security of a multinational investment bank, he goes to a hotel with
his girlfriend, the executive of the bank Rosalind Bremmond (Katherine
Lang), to celebrate and propose her to marry him. However, Rosalind is
murdered in the room, and blind of rage, Kevin looks for revenge
following the guidance of his chief and mentor Karl Jorgensen (Derek de
"Soul Assassin" is a horrible movie, indeed a festival of clichés. The story is totally unbelievable and amazingly ridiculous; the characters are not well-developed and the viewer does not know who they are and their motives; the camera seems to be shooting a MTV video-clip; the choreography of the fights is awful, with many closes and cuts. I have seen few Dutch movies, but this one is certainly the worst. My vote is three.
Title (Brazil): "Alma Assassina" ("Assassin Soul")
It's not easy to do, but a story that had potential simply sinks under
very, very bad direction.
In film one of the director's jobs is to tell the viewer where to look. True that. But it does not mean that he should be shouting "Look at me!" when he should be concentrating on story and characterization.
A reported $7 million goes down the toilet in developing this story of greed, jealousy, and revenge. Actors who have done very fine work in the past are simply stranded on screen. That's bad enough.
But for some reason a great chunk of the action is filmed using a blue filter over the lens. This is understandable for the exteriors at night. But it looks more than slightly stupid for scenes in, say, a living room.
The action is sped up in some scenes for no reason whatsoever. And the fight scenes are edited so incoherently that it's impossible to tell who's who are what's going on.
Watching movies directed by, say, Ed Wood can be a fun experience. Catatonic actors, cardboard sets, special effects that totally fail, it's sort of like watching the community theater group perform on the stage in the American Legion hall. You know that they're genuinely trying to do their best and it's easy to root for everyone involved.
Here, the gimmicks just seem to try to cover up undeveloped story arcs.
There is one very good thing about this, though. Director Laurence Malkin directed exactly one more movie after this, in 2006, and has not worked behind the camera since then although he has remained active in the film business. People seeking proof that God created an orderly universe need look no further.
The Name Soul Assassin has little and to obscure relevance for the actual
plotline in the film, the actors have been given nondeveloped characters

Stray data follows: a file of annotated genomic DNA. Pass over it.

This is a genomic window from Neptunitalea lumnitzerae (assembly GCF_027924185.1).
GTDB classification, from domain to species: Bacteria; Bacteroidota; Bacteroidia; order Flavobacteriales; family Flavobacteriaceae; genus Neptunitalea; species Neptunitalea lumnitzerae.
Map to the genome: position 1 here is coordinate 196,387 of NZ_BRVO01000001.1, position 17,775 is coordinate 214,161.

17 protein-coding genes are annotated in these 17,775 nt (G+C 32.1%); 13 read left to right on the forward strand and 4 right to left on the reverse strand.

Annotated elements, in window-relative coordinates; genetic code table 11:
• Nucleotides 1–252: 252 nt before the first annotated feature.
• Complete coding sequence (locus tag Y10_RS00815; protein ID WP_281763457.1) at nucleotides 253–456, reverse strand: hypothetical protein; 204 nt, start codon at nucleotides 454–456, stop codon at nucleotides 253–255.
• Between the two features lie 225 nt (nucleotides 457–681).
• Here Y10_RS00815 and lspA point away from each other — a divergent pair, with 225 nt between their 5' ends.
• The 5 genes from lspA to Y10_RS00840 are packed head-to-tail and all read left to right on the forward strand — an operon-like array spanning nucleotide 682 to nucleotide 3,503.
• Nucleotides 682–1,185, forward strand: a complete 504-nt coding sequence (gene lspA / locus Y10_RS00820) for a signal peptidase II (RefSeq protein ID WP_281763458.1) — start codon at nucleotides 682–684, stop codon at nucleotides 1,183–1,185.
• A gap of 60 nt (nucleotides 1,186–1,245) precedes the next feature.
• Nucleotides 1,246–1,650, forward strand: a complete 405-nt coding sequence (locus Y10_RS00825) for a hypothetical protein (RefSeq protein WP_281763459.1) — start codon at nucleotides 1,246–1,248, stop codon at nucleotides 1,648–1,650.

with a hollowfeeling to them.
THe plot and storyline is waterd out by an abundant reuse of fottage in
annoying flashbacks that does noting to further develop the story, and has
been spiced up with exessive gunfighting.
The so called "bad guys" are to the brink of total lack of grey brain
matter. The Director of Photography and the Director of the movie seems to
occasionally forget that it is a thriller they are shooting, and not an
musicvideo, by exessive use of stroboscopic effects and fottage that has
relevance for the movie.
The only good thing is the end, where thy desided to throw out all rules
"good vs bad guys" classic movies. Thats the only good point.
Skeet Ulrich did a better jop in Chill Factor. It is by far the wors film I have ever seen. No film that I have seen in the conspiracy genre has even been this bad, I thought that X-files the movie was bad. I now know better.
"Soul Assassin" tries to cover up the absence of substance and bucks with hyperkinetics and effects; nice try but no cigar. Shallow, transparent, contrived, and just plain stupid. Let's hope Malkin gets a real job. Pass. (D-)
This might have been watchable if it hadn't been for the director's experiments in photography-gives you a headache at times. Same crap I saw in the GET CARTER remake, and I can't stand it. All it does is make the story more muddled than it needs to be. The woman who played Karrina (Rena something or other)is sexy and fascinating, and I would've liked to see more of her, but-no(a few sexy hookers, too 8^D). Kristy Swanson and Skeet Ulrich are wasted here. Here's a newsflash-if you're going to do a film, and want to make it 'gritty'-why not just film it in black and white, instead of blue w/ one object in the screen in color? That way it might actually add something to the movie. Everything this director does has been seen before, and besides that, what he does merely serves to detract from the story. A confusing and muddled script only further contributes to disaster. I knew before I read it here that the director had done music videos, because that was what this movie feels like in spots.